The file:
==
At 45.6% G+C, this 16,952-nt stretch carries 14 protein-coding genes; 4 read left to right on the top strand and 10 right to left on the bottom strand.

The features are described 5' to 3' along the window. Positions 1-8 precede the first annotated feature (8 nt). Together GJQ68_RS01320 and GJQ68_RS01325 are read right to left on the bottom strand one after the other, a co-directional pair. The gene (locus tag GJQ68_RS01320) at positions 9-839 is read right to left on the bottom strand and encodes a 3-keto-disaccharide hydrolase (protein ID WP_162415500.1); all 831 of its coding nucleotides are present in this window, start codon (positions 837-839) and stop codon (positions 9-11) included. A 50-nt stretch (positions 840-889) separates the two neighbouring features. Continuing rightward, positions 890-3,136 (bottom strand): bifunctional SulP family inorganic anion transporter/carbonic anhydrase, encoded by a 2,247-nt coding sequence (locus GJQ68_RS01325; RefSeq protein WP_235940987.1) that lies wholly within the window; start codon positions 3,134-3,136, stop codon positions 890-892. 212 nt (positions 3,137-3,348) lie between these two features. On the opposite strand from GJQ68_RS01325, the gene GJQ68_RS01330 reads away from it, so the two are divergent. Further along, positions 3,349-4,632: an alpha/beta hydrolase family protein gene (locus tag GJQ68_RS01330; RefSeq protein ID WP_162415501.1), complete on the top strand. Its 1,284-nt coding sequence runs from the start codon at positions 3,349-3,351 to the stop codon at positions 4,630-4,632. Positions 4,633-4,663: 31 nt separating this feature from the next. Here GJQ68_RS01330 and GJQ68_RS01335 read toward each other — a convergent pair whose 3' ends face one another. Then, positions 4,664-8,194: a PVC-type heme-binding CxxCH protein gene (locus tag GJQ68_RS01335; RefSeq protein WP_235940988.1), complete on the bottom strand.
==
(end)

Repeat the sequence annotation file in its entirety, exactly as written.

At 45.6% G+C, this 16,952-nt stretch carries 14 protein-coding genes; 4 read left to right on the top strand and 10 right to left on the bottom strand.

The features are described 5' to 3' along the window. Positions 1-8 precede the first annotated feature (8 nt). Together GJQ68_RS01320 and GJQ68_RS01325 are read right to left on the bottom strand one after the other, a co-directional pair. The gene (locus tag GJQ68_RS01320) at positions 9-839 is read right to left on the bottom strand and encodes a 3-keto-disaccharide hydrolase (protein ID WP_162415500.1); all 831 of its coding nucleotides are present in this window, start codon (positions 837-839) and stop codon (positions 9-11) included. A 50-nt stretch (positions 840-889) separates the two neighbouring features. Continuing rightward, positions 890-3,136 (bottom strand): bifunctional SulP family inorganic anion transporter/carbonic anhydrase, encoded by a 2,247-nt coding sequence (locus GJQ68_RS01325; RefSeq protein WP_235940987.1) that lies wholly within the window; start codon positions 3,134-3,136, stop codon positions 890-892. 212 nt (positions 3,137-3,348) lie between these two features. On the opposite strand from GJQ68_RS01325, the gene GJQ68_RS01330 reads away from it, so the two are divergent. Further along, positions 3,349-4,632: an alpha/beta hydrolase family protein gene (locus tag GJQ68_RS01330; RefSeq protein ID WP_162415501.1), complete on the top strand. Its 1,284-nt coding sequence runs from the start codon at positions 3,349-3,351 to the stop codon at positions 4,630-4,632. Positions 4,633-4,663: 31 nt separating this feature from the next. Here GJQ68_RS01330 and GJQ68_RS01335 read toward each other — a convergent pair whose 3' ends face one another. Then, positions 4,664-8,194: a PVC-type heme-binding CxxCH protein gene (locus tag GJQ68_RS01335; RefSeq protein WP_235940988.1), complete on the bottom strand.